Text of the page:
Social Media? They love their closed, private peer-to-peer communities, such as SERMO (600K doctors)

Per the survey, 66% of NPs/PAs and 63% of MDs don’t use social media to communicate with patients. Instead, only one-third of these medical professionals are active on social media – mainly Twitter, LinkedIn, SERMO and Doximity – primarily for networking with their colleagues and peers

Last is print: 50% of NPs/PAs and 46% of MDs frequently use printed materials provided to their practices

Why is this hot? As with all customers we strategically serve, their content consumption habits have a major impact upon our planning. Knowing this, we must always realize to be customer-centric is to not fall in love with a shiny media object or a cool platform…

  • Time is a critical factor for HCP’s which drive what they consume and how; with an average of less than 15 minutes per patient, you know when it is a mobile device, they are on the move, doing rounds, trying to solve problems in real-time; your content and experience should embrace that. So, snippets of content are smart when you want them to be consumed at POC (Point-of-Care); conversely, HCP’s often have to consume intense medical journals, clinical studies and dense scientific content, which requires a desktop or laptop
  • Using Performance/Analytics to see how your clients’ content is consumed by time and device provides an invaluable insight into content strategy; if you want it to be useful in the NOW, then snippets, mobile-first; if you want to provide deeper content, then plan for desktop, but always offer email/download functions to account for mobile

 

 

Now there’s a dating app in Slack




The dating app Feeld, previously known as 3nder and commonly known as “Tinder for threesomes,” has just announced a Slack integration – “Feeld for Slack

According to the Feeld, the bot works like this — just open a direct message conversation with Feeld and @-mention someone you “have feelings for.” For them to find out that you did that, they’ll have to initiate a conversation with the bot and mention you. Otherwise, Feeld promises, your secret dies in Slack. It doesn’t mention how long the bot will wait for your crush to reciprocate.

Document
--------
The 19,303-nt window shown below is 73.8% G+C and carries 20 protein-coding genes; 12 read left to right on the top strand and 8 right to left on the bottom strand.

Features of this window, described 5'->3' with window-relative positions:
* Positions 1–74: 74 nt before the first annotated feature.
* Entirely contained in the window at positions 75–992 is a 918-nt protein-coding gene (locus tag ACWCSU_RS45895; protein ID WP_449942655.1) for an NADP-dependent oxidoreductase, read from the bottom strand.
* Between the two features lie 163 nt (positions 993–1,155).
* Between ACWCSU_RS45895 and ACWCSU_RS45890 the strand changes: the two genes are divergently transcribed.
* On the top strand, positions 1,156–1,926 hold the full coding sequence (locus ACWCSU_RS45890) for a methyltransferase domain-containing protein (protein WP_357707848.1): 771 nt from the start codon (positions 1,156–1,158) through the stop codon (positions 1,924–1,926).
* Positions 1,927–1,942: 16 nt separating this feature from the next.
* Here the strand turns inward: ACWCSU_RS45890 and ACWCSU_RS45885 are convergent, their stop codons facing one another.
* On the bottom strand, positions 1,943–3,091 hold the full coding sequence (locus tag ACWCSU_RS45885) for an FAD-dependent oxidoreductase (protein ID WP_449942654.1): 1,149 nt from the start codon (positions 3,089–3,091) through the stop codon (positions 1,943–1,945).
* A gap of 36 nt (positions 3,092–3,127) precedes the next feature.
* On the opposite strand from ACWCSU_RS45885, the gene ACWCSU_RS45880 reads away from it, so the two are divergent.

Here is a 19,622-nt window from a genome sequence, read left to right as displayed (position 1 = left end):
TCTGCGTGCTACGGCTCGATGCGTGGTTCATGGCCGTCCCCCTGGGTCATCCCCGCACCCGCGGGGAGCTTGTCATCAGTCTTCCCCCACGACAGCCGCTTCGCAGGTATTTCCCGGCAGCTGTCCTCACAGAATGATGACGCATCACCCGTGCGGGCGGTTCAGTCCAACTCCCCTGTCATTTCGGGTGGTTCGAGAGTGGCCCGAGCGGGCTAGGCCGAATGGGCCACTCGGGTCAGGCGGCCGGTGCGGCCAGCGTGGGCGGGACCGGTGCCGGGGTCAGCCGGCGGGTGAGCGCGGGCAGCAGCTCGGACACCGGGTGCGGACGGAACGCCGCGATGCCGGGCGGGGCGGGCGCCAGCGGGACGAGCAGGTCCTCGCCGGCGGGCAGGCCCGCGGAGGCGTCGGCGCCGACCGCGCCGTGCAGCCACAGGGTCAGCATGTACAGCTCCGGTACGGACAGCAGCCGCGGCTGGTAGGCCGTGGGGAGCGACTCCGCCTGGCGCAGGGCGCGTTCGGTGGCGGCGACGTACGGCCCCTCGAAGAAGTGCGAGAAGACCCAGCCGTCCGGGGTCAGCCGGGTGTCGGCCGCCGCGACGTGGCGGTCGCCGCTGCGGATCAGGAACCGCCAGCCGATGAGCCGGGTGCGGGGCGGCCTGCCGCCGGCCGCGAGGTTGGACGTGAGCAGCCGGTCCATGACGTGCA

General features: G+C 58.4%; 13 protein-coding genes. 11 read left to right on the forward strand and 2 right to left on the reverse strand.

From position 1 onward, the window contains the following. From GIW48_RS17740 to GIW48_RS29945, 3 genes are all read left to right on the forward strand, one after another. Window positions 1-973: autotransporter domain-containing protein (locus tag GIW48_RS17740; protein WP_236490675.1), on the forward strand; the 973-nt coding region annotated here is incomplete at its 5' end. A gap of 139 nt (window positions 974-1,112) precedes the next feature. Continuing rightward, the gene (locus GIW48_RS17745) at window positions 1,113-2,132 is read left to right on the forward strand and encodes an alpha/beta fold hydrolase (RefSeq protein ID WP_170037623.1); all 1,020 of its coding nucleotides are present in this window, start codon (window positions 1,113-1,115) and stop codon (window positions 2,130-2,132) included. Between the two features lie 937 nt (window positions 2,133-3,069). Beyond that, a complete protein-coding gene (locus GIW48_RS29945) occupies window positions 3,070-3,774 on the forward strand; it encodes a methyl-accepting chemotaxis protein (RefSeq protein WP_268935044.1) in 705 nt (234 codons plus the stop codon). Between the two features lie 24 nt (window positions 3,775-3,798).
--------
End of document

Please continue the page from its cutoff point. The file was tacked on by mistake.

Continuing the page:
Why it’s hot?
What could possibly go wrong?

The Art of Color in Design

No matter what type of design we take on – graphic, experience, code or visual; each will eventually employ color as a major pillar of the final product. Though following brand guidelines are paramount, we as designers have the opportunity to use the psychology behind colors to improve the overall experience.

 

Studies have shown that in many purchasing decisions, especially in retail , cite color and aesthetics as key reasons why a puras was…or was not made.

Why Its Hot

As we all work on diverse accounts, using color theory to create, reinforce or stop an emotion could be very beneficial. In our pharma work for example, imagine as a patient learns of a diagnosis, or is introduced to a new drug. What could they be feeling? What experience do we want them to have? And are the colors showin guiding them towards or away? These questions can help us drive creative and give our customers the experience they deserve.

Hey can that robot make me live forever?

Robots, nanobots, human-looking robots…the race is on. It’s not a race to market. It’s actually a race to immortality. The Japanese pioneered the robot development as early as 2005…with RI-MAN: 

But the evolution has gone much further and, like so many things, is accelerating.

As the author, Peter Nichol says on CIO.com: Medical nanotechnology is expected to employ nanorobots that will be injected into the patient to perform work at a cellular level. Ingestibles and internables bring forward the introduction of broadband-enabled digital tools that are eaten and “smart” pills that use wireless technology to help monitor internal reactions to medications.

Robotics for healthcare are classified in three main categories of use:

  1. Direct patient care robots: surgical robots (used for performing clinical procedures), exoskeletons (for bionic extensions of self like the Ekso suit), and prosthetics (replacing lost limbs).  Over 500 people a day loses a limb in America with 2 million Americans living with limb loss according to the CDC.
  2. Indirect patient care robots: pharmacy robots (streamlining automation, autonomous robots for inventory control reducing labor costs), delivery robots (providing medical goods throughout a hospital autonomously), and disinfection robots (interacting with people with known infectious diseases such as healthcare-associated infections or HAIs).
  3. Home healthcare robots: robotic telepresence solutions (addressing the aging population with robotic assistance).